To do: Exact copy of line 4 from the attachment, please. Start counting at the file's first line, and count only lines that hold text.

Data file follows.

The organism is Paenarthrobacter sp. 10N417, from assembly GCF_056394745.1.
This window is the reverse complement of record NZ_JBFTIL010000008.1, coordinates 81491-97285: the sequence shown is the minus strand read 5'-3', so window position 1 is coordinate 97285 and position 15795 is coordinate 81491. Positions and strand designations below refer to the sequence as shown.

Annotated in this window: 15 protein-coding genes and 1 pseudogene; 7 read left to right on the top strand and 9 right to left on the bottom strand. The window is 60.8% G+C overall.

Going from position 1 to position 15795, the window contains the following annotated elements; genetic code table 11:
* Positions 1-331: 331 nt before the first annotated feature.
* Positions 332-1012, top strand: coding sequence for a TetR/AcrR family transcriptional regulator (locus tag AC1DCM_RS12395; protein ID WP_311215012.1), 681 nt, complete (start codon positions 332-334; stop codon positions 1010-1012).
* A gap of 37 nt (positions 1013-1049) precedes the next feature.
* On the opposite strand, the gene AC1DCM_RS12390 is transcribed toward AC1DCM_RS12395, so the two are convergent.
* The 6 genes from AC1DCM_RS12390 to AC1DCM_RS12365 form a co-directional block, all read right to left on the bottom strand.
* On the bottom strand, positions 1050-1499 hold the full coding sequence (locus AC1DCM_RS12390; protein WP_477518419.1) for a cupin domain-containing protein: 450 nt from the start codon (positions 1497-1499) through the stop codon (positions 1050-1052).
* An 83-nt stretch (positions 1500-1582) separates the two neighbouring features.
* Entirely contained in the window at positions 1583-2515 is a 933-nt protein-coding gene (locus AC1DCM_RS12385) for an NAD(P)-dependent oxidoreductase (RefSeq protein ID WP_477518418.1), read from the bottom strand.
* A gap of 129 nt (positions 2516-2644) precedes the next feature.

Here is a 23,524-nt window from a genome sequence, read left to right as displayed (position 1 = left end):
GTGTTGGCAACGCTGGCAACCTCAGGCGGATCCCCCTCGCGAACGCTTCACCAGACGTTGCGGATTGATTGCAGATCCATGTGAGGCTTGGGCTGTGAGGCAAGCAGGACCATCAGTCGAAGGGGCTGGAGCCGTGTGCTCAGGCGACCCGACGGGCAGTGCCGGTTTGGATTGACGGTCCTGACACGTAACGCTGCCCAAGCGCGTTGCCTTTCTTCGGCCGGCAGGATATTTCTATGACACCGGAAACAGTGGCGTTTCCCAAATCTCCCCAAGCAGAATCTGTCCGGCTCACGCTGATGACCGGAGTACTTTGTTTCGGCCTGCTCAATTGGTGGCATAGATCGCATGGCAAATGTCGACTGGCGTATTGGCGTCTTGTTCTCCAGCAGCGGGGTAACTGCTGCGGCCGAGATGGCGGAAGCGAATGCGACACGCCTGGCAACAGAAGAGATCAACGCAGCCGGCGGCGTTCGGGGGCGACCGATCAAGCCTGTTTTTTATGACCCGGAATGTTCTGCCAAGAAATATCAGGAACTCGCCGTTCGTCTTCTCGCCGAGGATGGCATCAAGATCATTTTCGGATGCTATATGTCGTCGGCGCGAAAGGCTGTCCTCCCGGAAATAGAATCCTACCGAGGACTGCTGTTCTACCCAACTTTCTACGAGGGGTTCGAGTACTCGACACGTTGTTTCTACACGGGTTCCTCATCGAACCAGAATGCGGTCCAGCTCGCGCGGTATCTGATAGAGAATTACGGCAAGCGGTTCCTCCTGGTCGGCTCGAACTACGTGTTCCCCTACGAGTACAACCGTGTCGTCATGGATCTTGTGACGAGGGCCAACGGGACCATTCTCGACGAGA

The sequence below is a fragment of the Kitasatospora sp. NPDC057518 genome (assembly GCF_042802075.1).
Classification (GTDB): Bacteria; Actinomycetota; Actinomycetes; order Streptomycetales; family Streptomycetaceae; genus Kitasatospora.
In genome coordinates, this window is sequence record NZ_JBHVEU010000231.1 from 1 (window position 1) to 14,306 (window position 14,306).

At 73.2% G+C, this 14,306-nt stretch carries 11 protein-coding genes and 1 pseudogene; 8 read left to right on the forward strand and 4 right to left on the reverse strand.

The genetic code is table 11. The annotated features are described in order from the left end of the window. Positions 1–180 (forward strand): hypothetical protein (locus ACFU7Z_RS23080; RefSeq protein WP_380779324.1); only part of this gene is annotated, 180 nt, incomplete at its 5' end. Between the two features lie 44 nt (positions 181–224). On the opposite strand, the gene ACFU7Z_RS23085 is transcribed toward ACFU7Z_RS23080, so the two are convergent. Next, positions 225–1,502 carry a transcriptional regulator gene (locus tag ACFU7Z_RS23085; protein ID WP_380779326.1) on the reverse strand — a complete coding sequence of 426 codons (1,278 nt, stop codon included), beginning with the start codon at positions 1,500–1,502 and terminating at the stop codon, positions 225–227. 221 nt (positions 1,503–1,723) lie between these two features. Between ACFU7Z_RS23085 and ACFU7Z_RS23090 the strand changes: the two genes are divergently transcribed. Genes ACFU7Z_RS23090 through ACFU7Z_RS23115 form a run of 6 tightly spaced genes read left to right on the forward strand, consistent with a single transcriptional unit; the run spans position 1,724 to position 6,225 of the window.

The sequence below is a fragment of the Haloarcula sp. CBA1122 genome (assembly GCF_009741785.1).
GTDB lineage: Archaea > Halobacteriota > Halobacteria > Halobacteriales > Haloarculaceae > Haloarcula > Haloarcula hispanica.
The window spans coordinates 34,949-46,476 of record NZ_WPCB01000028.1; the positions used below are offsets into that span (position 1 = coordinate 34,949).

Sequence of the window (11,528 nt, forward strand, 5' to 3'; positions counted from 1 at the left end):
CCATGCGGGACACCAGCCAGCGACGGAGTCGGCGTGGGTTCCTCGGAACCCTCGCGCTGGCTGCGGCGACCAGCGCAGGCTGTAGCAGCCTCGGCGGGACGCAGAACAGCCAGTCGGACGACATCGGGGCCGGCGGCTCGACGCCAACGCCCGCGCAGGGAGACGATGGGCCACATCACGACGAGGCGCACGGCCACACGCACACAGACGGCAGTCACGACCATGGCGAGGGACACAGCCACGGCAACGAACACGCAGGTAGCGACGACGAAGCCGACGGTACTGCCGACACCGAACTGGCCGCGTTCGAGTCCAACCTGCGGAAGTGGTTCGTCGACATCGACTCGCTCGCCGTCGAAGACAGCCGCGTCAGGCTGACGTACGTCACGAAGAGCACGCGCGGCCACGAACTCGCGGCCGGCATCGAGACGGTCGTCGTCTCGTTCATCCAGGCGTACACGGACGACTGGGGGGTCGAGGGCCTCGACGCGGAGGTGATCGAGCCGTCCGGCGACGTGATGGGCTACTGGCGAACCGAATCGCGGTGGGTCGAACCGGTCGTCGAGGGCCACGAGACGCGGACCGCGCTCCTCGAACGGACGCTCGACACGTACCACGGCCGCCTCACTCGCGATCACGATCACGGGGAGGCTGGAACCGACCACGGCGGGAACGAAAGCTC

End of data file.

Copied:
Going from position 1 to position 15795, the window contains the following annotated elements; genetic code table 11: